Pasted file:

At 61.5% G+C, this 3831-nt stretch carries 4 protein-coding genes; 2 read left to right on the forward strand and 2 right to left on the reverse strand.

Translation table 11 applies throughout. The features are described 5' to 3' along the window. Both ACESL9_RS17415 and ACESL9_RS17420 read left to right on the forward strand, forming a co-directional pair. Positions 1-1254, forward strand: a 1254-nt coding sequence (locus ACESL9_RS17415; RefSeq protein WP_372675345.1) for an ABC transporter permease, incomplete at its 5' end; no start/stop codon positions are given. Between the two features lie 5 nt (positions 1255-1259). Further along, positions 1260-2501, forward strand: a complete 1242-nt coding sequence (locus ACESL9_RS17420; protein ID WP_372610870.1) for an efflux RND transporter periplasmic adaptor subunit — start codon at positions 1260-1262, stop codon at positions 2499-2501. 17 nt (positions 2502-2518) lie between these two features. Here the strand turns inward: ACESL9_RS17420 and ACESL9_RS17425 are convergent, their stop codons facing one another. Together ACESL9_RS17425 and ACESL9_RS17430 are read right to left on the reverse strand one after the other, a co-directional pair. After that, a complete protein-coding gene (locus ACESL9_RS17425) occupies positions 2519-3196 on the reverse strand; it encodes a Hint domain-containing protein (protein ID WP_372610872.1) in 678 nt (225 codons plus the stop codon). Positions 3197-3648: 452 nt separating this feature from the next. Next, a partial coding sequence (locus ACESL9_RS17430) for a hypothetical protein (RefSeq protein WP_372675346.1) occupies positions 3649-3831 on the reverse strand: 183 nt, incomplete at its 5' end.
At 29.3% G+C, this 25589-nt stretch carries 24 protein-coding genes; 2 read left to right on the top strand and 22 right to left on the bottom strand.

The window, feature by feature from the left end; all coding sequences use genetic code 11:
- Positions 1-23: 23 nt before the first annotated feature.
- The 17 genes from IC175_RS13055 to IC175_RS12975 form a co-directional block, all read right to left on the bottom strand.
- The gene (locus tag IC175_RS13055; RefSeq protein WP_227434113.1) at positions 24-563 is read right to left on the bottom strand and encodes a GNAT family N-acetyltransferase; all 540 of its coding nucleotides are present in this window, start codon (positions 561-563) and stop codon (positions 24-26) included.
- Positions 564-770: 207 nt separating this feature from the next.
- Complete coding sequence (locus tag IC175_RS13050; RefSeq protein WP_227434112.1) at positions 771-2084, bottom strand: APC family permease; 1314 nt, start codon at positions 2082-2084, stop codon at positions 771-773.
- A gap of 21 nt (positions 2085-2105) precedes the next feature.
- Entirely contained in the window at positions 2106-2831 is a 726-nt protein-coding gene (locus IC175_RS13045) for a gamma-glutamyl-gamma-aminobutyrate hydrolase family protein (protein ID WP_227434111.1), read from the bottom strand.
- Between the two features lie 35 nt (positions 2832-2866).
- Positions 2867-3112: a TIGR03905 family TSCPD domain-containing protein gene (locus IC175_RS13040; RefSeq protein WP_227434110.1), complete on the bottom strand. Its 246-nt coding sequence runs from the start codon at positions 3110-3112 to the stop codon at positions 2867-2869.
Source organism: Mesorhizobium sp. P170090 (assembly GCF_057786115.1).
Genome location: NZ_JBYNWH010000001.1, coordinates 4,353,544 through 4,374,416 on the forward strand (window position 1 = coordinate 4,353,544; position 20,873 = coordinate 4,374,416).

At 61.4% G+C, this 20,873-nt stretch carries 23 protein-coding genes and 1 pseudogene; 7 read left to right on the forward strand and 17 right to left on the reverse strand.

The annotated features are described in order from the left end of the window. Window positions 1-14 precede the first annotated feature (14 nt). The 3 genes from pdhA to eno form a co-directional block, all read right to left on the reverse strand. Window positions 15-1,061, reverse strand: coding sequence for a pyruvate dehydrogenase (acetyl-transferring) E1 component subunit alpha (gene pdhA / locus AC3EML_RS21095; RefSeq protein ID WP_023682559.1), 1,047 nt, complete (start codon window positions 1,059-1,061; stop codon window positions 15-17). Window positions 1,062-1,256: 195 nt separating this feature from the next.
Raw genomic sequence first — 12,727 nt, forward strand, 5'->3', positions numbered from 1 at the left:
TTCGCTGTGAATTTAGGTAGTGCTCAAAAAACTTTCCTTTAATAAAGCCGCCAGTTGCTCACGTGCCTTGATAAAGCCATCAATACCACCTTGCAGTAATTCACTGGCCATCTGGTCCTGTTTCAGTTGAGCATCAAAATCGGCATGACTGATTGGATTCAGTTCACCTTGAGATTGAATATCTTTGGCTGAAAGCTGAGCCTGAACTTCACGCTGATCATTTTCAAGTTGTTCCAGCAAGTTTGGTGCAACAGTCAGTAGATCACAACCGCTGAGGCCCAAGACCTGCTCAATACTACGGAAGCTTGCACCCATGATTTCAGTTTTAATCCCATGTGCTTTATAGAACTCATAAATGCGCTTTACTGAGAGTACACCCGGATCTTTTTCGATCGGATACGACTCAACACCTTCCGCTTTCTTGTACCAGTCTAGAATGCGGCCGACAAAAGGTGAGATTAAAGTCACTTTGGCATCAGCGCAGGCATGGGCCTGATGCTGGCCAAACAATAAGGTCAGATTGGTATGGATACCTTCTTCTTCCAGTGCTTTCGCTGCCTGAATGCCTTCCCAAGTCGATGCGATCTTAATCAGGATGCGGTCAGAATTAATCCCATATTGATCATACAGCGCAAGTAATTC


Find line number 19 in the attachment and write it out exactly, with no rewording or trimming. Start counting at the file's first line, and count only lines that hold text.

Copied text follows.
TTCGCTGTGAATTTAGGTAGTGCTCAAAAAACTTTCCTTTAATAAAGCCGCCAGTTGCTCACGTGCCTTGATAAAGCCATCAATACCACCTTGCAGTAATTCACTGGCCATCTGGTCCTGTTTCAGTTGAGCATCAAAATCGGCATGACTGATTGGATTCAGTTCACCTTGAGATTGAATATCTTTGGCTGAAAGCTGAGCCTGAACTTCACGCTGATCATTTTCAAGTTGTTCCAGCAAGTTTGGTGCAACAGTCAGTAGATCACAACCGCTGAGGCCCAAGACCTGCTCAATACTACGGAAGCTTGCACCCATGATTTCAGTTTTAATCCCATGTGCTTTATAGAACTCATAAATGCGCTTTACTGAGAGTACACCCGGATCTTTTTCGATCGGATACGACTCAACACCTTCCGCTTTCTTGTACCAGTCTAGAATGCGGCCGACAAAAGGTGAGATTAAAGTCACTTTGGCATCAGCGCAGGCATGGGCCTGATGCTGGCCAAACAATAAGGTCAGATTGGTATGGATACCTTCTTCTTCCAGTGCTTTCGCTGCCTGAATGCCTTCCCAAGTCGATGCGATCTTAATCAGGATGCGGTCAGAATTAATCCCATATTGATCATACAGCGCAAGTAATTC